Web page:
Tried to head out to visit a supposedly famous farmers market today; but they were closed due to a longer observation of the tomb sweeping tradition. But dinner (and lunch) today was dirt cheap. The cost of living can change so fast from county to county and district to district. We had a lot of different breads stuffed with meats and vegetables (bao) for lunch and had the stewed beef noodles for dinner. Had relatives over but we were in the ‘who-gives-a-shit and let-us-explode-with-food’ attitude and bought a ton of food. We were able to feed 7 people [all of whom are adults] for about 700NT (less 25USD) and still managed to produce leftovers.


Many people may question the integrity of such a cheap meal but let me insure you, there were no shortcomings of such a meal; not even the skimping of beef was present. Another thing about Taiwanese cuisine is that it is adapted from so many different cultures when different countries ruled Taiwan. Although similar to others it has its own unique twist and I find it rather refreshing; most dishes don’t heavily rely on spices and brings out the natural flavors [from my understanding it’s not easy to do]. Light, fresh, fililng.

Thursday, April 5, 2012

CurryLand


4/5/2012

Another day, another adventure in the life of me. Today I made my way down south to Kaohsiung; taking the somewhat famous Taiwan High Speed Railway. Not as impressed as I wish it to be; rather boring if anything. If only they’d let me race a sporty Porsche (which I have seen here…although with pink overtones and driven by too young of a lady who probably had rich parents) through the traffic infested streets of Taipei. Oh the irony [for those who didn’t pick up] of owning a sports car in such a heavy congested country. And those who know me know that I’d droll over a nice and sleek motorcycle (don’t fool yourself Taiwan, mopeds do NOT mean motorcycles). I did see a Honda CBR here in the streets but the guy riding seemed to be a pansy and might as well have ridden a scooter not taking advantage of the power he had between his legs [don’t kid yourself ladies].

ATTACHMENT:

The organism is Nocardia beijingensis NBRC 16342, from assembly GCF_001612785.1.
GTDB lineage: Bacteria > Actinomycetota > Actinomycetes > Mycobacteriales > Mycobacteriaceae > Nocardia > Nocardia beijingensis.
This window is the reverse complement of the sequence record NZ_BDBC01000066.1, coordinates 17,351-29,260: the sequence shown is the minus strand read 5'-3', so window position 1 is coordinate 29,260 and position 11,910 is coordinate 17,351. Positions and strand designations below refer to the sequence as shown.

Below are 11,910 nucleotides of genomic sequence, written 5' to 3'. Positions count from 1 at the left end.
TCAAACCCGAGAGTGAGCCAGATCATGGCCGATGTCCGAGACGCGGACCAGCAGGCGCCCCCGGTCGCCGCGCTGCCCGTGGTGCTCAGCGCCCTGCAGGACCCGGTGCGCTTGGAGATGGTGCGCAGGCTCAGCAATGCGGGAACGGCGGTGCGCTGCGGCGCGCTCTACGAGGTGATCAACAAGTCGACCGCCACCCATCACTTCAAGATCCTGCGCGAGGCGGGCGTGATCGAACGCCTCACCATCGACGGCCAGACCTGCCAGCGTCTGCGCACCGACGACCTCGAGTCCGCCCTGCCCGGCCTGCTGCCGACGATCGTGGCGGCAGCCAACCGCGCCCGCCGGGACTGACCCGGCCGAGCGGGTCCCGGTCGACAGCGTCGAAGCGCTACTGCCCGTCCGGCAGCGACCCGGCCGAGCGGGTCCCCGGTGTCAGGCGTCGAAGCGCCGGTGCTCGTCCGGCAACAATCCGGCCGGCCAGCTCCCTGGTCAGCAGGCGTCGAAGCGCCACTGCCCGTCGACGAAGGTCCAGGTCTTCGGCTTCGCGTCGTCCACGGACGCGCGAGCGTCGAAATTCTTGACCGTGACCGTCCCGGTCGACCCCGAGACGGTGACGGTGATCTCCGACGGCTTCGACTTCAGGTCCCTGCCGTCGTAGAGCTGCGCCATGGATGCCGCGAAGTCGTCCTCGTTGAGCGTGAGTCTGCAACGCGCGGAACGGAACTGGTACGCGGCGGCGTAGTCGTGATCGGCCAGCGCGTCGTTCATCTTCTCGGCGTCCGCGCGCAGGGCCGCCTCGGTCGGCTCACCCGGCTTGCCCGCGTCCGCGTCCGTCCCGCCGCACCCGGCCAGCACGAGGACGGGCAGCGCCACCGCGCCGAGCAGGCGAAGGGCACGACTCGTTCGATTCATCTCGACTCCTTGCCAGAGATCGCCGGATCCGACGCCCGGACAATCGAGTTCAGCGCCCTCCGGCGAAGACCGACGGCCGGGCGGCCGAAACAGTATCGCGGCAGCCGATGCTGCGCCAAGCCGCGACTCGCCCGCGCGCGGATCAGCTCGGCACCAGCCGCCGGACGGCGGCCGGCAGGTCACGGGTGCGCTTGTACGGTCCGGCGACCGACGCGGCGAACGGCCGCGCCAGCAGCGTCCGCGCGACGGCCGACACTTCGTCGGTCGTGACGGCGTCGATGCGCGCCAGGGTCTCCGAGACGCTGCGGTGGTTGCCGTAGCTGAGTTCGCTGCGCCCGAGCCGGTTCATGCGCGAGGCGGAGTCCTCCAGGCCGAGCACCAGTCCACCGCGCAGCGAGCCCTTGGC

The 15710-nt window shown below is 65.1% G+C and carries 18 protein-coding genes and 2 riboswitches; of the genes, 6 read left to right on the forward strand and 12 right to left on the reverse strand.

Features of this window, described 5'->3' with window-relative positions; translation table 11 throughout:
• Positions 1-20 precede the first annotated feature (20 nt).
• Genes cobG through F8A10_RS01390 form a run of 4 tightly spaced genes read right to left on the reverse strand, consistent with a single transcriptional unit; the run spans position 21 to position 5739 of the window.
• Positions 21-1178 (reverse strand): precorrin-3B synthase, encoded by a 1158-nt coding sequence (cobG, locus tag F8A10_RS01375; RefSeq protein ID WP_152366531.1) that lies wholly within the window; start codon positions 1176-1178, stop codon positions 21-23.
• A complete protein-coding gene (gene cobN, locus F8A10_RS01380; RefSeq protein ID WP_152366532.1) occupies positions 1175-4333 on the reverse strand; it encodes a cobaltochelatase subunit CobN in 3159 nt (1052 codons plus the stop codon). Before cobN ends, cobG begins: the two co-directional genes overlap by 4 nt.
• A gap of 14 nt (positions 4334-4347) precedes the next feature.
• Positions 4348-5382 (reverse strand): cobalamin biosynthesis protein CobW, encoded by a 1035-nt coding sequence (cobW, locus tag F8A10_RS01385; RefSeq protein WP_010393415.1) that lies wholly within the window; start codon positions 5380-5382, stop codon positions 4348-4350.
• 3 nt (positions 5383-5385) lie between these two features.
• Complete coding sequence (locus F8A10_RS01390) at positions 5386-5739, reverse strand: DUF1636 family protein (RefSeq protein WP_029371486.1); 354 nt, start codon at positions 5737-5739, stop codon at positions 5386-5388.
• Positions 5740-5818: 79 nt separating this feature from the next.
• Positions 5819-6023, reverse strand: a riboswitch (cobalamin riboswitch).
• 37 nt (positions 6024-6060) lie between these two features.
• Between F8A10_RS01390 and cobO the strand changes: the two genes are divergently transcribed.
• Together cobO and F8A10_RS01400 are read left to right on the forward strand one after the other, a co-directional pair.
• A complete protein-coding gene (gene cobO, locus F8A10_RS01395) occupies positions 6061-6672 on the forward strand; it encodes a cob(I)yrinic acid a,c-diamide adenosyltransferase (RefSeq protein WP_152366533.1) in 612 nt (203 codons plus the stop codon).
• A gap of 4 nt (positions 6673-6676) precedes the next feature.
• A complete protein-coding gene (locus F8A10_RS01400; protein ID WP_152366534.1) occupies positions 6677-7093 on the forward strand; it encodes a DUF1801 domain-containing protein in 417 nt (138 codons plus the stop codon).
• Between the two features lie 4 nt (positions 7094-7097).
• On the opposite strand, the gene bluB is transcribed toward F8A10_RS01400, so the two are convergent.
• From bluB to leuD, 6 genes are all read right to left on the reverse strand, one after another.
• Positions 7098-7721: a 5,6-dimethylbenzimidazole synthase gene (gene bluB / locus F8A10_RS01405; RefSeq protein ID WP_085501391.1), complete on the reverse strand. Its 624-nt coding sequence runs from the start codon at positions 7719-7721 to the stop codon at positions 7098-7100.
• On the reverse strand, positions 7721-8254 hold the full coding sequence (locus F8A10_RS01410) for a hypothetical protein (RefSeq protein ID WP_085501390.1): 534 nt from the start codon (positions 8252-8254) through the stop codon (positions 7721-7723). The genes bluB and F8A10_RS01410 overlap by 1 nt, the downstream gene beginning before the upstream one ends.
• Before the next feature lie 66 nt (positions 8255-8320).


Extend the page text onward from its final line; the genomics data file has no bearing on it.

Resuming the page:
But I digress, what I really wanted to point out today is how freaking awesome is the food in Taiwan. Each of these meals cost roughly $4.5-5USD (about a price of a fast-food meal) but loads more exciting for my tastes buds and doesn’t make me feel like I’m shorting my lifespan. Even the American fast-food here seems less greasy than back home. I ate above the station where they had an amazing selection of cuisine that all came at an affordable price. The area is broken down into different sections, the two most popular being the curry section [where I ate] and the beef stew noodles; both smelled great but I opted for the one with the shorter line. Both were chicken curies but one was more traditional with the rice and curry and the other was more like a curry hotpot. I would describe more to you but my brain has apparently lapsed into some state of ecstasy while eating the meal that I can’t really remember. But these pictures hopefully look just as delicious.




*Any damages that occur from you licking, biting, or damaging your screen is not my fault. 

Pineapple Cake


4/4/2012

Today wasn’t too bad. Went to a ‘new’ emerging pineapple cake place that uses mostly local pineapples (where most of the pineapples used to make these cakes are imported). This brand only has one store in Taiwan and boy do they know how to make business! When you first walk in, they don’t care if you’re just using the restroom. They invite you to sit down for a cup of tea and to try one of their pineapple cakes; just about everyone who tries it buys a box or two (I bought two). There’s something about this store that makes it so much better. It’s like comparing blended pineapple [similar to apple sauce] that most other companies use versus crushed pineapples that this store uses. This distinction gives a certain texture and tastes that brings my mouth very close to a foodgasm.